Birding Central Park NYC

11 09 2009
Pine Warbler - Luke Tiller

Pine Warbler - Luke Tiller

It always amazes me how few birders outside of New York seem to know what a great birding spot Central Park is in NYC. Think about it you are a lonely Cape May Warbler heading to your breeding grounds in Boreal Canada, the sun is rising and you know you have to get down on the ground for the day to rest and feed up. Problem is you are over an ocean of concrete, glass and metal..but hello, there is a large green oasis coming up right ahead – New York’s Central Park.

For this reason spring (and fall) migration in the park can be absolutely superlative. Name me another spot on the east coast where you can get to see 26 species of warbler in just a few blocks as I did one may day in 2005! Who needs Point Pelee or Magee Marsh! The other thing that always amazes me is that the birds in Central Park almost always seem to be exceptionally confiding. It seems like they hit this busy city and figure there’s no way of getting away from all the people so they might as well just relax and get on with it! Ever seen a Connecticut Warbler walking on a lawn? It happens all the time in Central Park.

Birders in Central Park belie the general impression of New Yorkers as unfriendly, too busy to care types. My birding rebirth was very much encouraged by an exceptionally friendly group of birders who allowed me to tag along for the day or even volunteered to show me the ropes of birding the park and some ID pointers when I was just staring out again. A couple of them have a website or two so let me share those here and let you in on some of the delights of Central Park Warblering (David Speiser and Lloyd Spitalnik). In fact if anything Central Parks birders can err on the too friendly sometimes and you spend more of your time chatting than getting any birding done 😉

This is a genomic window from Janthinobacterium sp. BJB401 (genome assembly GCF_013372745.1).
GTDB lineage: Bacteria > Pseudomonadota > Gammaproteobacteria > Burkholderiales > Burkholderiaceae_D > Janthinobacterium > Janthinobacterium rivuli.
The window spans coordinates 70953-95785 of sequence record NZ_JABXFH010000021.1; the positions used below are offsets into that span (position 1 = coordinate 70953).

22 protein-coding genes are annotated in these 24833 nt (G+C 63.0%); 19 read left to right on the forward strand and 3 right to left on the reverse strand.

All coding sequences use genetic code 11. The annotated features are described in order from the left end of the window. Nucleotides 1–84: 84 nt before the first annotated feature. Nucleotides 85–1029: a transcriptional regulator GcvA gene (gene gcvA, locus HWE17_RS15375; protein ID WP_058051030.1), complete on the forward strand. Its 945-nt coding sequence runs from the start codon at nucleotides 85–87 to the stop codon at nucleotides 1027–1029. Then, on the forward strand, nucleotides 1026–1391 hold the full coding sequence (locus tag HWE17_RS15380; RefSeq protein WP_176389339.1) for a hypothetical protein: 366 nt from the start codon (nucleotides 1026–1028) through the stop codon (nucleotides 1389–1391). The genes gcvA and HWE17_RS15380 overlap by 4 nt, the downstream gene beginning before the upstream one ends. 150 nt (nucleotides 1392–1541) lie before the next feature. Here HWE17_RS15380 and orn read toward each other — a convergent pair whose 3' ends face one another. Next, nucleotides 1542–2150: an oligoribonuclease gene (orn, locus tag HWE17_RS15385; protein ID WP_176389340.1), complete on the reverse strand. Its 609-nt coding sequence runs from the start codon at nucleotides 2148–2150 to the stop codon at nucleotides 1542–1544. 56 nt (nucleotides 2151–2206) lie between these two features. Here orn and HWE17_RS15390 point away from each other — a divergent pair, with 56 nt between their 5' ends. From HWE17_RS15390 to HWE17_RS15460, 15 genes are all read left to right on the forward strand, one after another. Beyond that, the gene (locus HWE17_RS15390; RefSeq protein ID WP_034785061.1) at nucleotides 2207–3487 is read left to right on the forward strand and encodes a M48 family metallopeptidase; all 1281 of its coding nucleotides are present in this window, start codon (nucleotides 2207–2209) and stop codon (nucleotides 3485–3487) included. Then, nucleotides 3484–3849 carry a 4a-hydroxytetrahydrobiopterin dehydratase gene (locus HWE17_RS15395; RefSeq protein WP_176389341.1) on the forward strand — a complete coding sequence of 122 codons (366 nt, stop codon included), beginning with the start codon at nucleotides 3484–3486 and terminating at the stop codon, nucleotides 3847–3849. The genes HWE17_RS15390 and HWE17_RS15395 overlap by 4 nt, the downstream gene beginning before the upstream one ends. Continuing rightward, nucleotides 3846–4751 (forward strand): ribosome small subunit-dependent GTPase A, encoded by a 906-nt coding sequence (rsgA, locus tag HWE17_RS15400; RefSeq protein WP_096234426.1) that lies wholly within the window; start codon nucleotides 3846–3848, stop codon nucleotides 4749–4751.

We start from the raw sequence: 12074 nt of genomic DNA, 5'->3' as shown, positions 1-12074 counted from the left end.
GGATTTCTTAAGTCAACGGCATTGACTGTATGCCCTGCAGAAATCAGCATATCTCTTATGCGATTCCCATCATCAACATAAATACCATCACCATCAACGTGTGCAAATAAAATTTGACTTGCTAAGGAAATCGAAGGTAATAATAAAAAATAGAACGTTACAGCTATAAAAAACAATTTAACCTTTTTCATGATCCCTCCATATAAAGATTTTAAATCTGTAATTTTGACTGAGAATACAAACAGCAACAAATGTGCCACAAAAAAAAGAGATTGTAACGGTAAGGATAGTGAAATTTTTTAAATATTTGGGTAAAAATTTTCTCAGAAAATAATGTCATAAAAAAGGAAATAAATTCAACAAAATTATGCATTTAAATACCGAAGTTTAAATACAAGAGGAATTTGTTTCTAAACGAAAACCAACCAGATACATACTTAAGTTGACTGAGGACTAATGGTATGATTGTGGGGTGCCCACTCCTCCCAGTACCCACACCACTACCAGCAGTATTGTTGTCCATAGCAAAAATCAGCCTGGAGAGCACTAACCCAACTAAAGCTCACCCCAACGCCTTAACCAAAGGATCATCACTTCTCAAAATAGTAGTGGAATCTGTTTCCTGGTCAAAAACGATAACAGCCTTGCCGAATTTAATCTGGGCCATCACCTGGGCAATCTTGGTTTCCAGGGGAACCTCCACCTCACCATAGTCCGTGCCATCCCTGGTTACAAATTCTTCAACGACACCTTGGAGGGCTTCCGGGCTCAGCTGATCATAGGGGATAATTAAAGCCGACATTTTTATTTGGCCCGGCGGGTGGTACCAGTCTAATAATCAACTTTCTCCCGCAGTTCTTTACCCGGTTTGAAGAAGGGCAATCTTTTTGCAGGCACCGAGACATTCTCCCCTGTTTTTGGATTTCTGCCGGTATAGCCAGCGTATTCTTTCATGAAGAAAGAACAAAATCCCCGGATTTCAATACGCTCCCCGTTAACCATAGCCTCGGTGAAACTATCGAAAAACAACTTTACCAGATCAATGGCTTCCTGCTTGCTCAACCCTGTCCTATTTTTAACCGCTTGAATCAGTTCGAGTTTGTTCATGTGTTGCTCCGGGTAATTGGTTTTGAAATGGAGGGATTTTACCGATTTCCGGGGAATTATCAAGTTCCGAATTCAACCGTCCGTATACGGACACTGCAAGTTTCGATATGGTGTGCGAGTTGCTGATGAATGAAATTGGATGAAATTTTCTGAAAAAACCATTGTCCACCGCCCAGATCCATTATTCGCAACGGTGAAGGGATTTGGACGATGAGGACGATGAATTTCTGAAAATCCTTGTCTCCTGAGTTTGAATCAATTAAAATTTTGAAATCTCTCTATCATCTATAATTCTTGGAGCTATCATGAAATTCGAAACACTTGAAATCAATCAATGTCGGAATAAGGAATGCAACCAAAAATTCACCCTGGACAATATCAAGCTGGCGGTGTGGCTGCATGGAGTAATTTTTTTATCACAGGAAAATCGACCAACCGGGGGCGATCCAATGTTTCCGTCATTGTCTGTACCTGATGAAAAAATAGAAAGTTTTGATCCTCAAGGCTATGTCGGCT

Now you’ve seen the pictures I am sure you are intrigued – no? Perhaps the most off putting thing for most birders is that they have an image of Central Park as it probably was in the late 70’s, a dark place in the heart of a dying city full of drug dealers, hustlers and junkies. None of that is true these days, it’s a perfectly pleasant place where millions of tourists, families and New Yorkers hang out and spend pleasant days getting back to nature. Now I am not claiming it is all sweetness and light but in 6 years of birding there I have never had what I would consider trouble or unpleasantness (a little qualifier later).

So now you have to work out how you are going to get to all the best spots in the park. That’s the hardest thing to work out. There are two general approaches to the park. One is to hit the North End Woods (where I must be honest I have birded many times and felt perfectly safe but perhaps as a lone female birder you may feel a little more intimidated). The woods are great for birds but they are much quieter and you do feel somewhat isolated from the rest of the park/city and potential help. The other plan is to hit the Ramble. This is essentially the central/south end of the park and is much busier with dog walkers, people strolling and on good days a large number of birders!